The first step to get the best results when 3D printing is to optimize your design. Here you will find a guide to design, prepare and export your model for the 3D printing process.
Would you like us to design for you?
If you would like us to draw on the computer for you, you could send us a sketch of your project and a description about size, amount, and wished material.
The file can be any file type that we can read, such as a text file with a written description, a scan of a hand sketch (JPG, GIF, BMP, PDF), a mock-up in Word, Paint, or Excel, etc.
To directly request a quote that includes file creation, please submit your file in the quote request form and mention that you need us to draw your parts. File creation costs are listed at our 3D printing pricing page.
Design check list
How to design for 3D printing? We have collected the 11 most important things to consider when designing your models.
UNITS: Set your units in mm and scale 1:1
WATER-TIGHT MESHES: Models to 3D print need to be constituted of water-tight meshes. Any hole in the model, non-connected or overlapped surfaces, have to be removed. If you imagine to fill your model with water it should not leak. Free softwares, such as Netfabb or Meshlab, make it easy to check for errors or holes in your model.
REMOVE NON-MANIFOLD GEOMETRY: A model designed for 3D printing has uniquely determined geometric elements. This means that every vertex belongs to a single solid, an edge belongs always to two surfaces and a face belongs to a single solid element.
PRINTING MATERIAL: Different materials have, of course, different characteristics, and they print differently also. Some polymers can be printed in very thin layers, while other ones need an increased layer thickness to succeed. One material allows for printing at high speed, while the other one will only work at a very low speed. It is always important to keep in mind the material we are going to print with and its properties.
The function of supports is to hold up overhanging parts of the model
during the printing process. where
it is nothing to build on.
These structures are helpers that are 3D printed together with the 3D
model, where overhanging details are present. Afterwards, they are
removed and the model is cleaned up.
It is efficient to design avoiding unsafe overhangs because supports can be difficult to remove from complex prints or they might leave marks on the model.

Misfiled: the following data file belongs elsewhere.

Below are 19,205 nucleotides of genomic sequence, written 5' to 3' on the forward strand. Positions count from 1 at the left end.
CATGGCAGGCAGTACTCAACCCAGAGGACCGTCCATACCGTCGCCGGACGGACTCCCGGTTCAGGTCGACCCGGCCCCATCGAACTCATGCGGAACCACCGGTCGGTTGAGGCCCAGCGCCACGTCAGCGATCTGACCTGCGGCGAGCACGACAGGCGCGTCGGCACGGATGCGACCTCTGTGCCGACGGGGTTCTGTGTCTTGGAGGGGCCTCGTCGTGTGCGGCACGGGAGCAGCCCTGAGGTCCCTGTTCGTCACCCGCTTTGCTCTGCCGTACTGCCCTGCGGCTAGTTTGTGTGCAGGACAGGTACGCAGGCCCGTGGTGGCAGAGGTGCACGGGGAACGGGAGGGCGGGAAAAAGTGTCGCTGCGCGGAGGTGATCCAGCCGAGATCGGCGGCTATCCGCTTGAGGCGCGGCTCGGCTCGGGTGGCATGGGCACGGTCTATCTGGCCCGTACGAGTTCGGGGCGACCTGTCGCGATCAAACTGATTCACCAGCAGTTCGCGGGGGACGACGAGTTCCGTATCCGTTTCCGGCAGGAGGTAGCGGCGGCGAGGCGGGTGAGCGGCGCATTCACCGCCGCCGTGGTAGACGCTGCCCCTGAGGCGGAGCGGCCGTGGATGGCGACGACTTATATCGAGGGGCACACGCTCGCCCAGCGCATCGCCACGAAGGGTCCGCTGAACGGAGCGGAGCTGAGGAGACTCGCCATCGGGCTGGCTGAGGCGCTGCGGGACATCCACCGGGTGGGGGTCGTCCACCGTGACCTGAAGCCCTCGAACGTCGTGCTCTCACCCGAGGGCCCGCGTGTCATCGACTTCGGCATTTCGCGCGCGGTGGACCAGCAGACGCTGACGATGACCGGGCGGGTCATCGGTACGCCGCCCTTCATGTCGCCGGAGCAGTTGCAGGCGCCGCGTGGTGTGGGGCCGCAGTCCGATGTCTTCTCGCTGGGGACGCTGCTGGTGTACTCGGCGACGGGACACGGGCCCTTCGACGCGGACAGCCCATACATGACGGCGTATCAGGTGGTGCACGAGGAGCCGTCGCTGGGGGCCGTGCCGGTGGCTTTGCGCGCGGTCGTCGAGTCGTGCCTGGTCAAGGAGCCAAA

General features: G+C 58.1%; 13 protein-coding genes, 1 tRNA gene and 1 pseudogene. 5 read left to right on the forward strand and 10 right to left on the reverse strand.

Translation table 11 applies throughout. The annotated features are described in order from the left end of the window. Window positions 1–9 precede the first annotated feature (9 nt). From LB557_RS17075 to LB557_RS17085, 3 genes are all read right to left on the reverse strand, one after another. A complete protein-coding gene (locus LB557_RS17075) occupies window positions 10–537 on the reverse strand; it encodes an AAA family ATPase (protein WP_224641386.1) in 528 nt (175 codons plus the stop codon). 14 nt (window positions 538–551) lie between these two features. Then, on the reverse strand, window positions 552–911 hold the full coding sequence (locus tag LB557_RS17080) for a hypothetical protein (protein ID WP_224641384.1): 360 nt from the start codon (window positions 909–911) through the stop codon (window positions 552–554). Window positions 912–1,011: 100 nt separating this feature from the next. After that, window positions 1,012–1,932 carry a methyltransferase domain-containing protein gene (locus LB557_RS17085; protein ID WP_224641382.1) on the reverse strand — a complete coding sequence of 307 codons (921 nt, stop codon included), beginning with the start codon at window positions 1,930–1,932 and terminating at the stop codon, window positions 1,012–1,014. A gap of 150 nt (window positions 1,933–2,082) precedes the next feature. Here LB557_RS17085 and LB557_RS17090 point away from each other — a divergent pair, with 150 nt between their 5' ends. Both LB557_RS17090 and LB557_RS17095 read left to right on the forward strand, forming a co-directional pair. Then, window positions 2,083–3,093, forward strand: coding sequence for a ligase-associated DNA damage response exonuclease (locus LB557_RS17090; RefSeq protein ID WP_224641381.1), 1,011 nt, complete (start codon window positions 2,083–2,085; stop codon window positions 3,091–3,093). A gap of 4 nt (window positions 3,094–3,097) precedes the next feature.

45° – RULE: This comes in order to minimize the need of supports. Generally speaking, overhangs within a 45 degrees slope are safe to print (only in some cases is possible to overcome this value). Anything greater than this value require supports.
BRIDGING: When a overhang stands in between two towers like a ‘bridge’, it is possible to benefit from the bridging property of FDM 3D printing. If the printer has a supported point to start from and a supported one to join, then it will bridge an open air gap successfully. The length we can safely bridge depends on the material’s characteristics, the printing settings, and the model’s shape.
TOLERANCE: Interlocking or moving parts require clearance between one another to work. The distance you need to leave between the parts depends on their functionality. Mechanical parts, such as gears or gearboxes, need small clearance to work, while interlocking parts need more of it. In general the minimum suggested clearance is 0.4mm, a smaller tolerance will let the parts fuse together.
WARPING: There are different polymer used for 3D printing and of them For some polymers used in 3D printing, it is important to consider the tendency to shrink when they cool down.
WALL THICKNESS: The wall thickness is mostly important for the durability of a print. It is not advisable to design walls thinner than 1mm, because these would constitute fragile parts.
POST PROCESSING: Some materials can be post-produced to obtain different kinds of finishing. For instance, parts made in ABS can be smoothed if treated with acetone vapors. Composite materials can be sanded, stained and/or polished. If you plan on post-producing your models, be sure to add extra walls into your design.
Multiple pieces / Big models
Sometimes the dimensions of our design are bigger than the supported printing volume. In this cases, we can 3D print the model in parts and weld them afterwards.
Depending on the adopted material and technology, we can work within the following volumes:
ENCLOSING VOLUMES (millimeters)
MARGIN: Always leave 5mm all around the building plate in order to allow available surface for helpers (Brim/Skirt/Raft)
ASSEMBLY: When the design is made of more components, they have to be individually exported in single files.
A large number of modeling software is available for 3D designing our models. Whether they are free or not, they are generally able to export in a format suitable for 3D printing.
Here below you will find a list of the file formats we can work with.
Polymers, Metals and Composite materials:
STL – OBJ
Full color 3D printing:
3MF – PLY – VRML – X3D – Collada